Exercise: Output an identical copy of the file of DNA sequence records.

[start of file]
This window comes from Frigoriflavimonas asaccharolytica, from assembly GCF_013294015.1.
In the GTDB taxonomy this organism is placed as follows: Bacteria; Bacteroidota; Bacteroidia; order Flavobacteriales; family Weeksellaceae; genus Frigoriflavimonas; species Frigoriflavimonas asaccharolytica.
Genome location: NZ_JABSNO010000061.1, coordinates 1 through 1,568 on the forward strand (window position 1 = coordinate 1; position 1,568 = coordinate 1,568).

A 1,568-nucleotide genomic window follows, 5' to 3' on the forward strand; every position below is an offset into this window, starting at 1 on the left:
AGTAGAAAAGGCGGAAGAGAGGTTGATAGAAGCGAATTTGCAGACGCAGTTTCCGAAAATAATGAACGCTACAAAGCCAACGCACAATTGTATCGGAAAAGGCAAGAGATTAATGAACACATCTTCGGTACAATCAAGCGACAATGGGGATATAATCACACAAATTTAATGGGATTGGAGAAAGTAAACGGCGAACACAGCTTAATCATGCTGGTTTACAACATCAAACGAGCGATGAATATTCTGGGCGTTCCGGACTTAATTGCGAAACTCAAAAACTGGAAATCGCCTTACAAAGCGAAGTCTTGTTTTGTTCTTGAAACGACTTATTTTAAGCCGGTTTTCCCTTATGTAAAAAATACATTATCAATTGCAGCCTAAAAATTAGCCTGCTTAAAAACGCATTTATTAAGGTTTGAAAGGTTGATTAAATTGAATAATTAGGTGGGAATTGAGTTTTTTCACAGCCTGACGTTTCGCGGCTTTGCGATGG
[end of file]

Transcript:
This window comes from Frigoriflavimonas asaccharolytica, from assembly GCF_013294015.1.
In the GTDB taxonomy this organism is placed as follows: Bacteria; Bacteroidota; Bacteroidia; order Flavobacteriales; family Weeksellaceae; genus Frigoriflavimonas; species Frigoriflavimonas asaccharolytica.
Genome location: NZ_JABSNO010000061.1, coordinates 1 through 1,568 on the forward strand (window position 1 = coordinate 1; position 1,568 = coordinate 1,568).

A 1,568-nucleotide genomic window follows, 5' to 3' on the forward strand; every position below is an offset into this window, starting at 1 on the left:
AGTAGAAAAGGCGGAAGAGAGGTTGATAGAAGCGAATTTGCAGACGCAGTTTCCGAAAATAATGAACGCTACAAAGCCAACGCACAATTGTATCGGAAAAGGCAAGAGATTAATGAACACATCTTCGGTACAATCAAGCGACAATGGGGATATAATCACACAAATTTAATGGGATTGGAGAAAGTAAACGGCGAACACAGCTTAATCATGCTGGTTTACAACATCAAACGAGCGATGAATATTCTGGGCGTTCCGGACTTAATTGCGAAACTCAAAAACTGGAAATCGCCTTACAAAGCGAAGTCTTGTTTTGTTCTTGAAACGACTTATTTTAAGCCGGTTTTCCCTTATGTAAAAAATACATTATCAATTGCAGCCTAAAAATTAGCCTGCTTAAAAACGCATTTATTAAGGTTTGAAAGGTTGATTAAATTGAATAATTAGGTGGGAATTGAGTTTTTTCACAGCCTGACGTTTCGCGGCTTTGCGATGG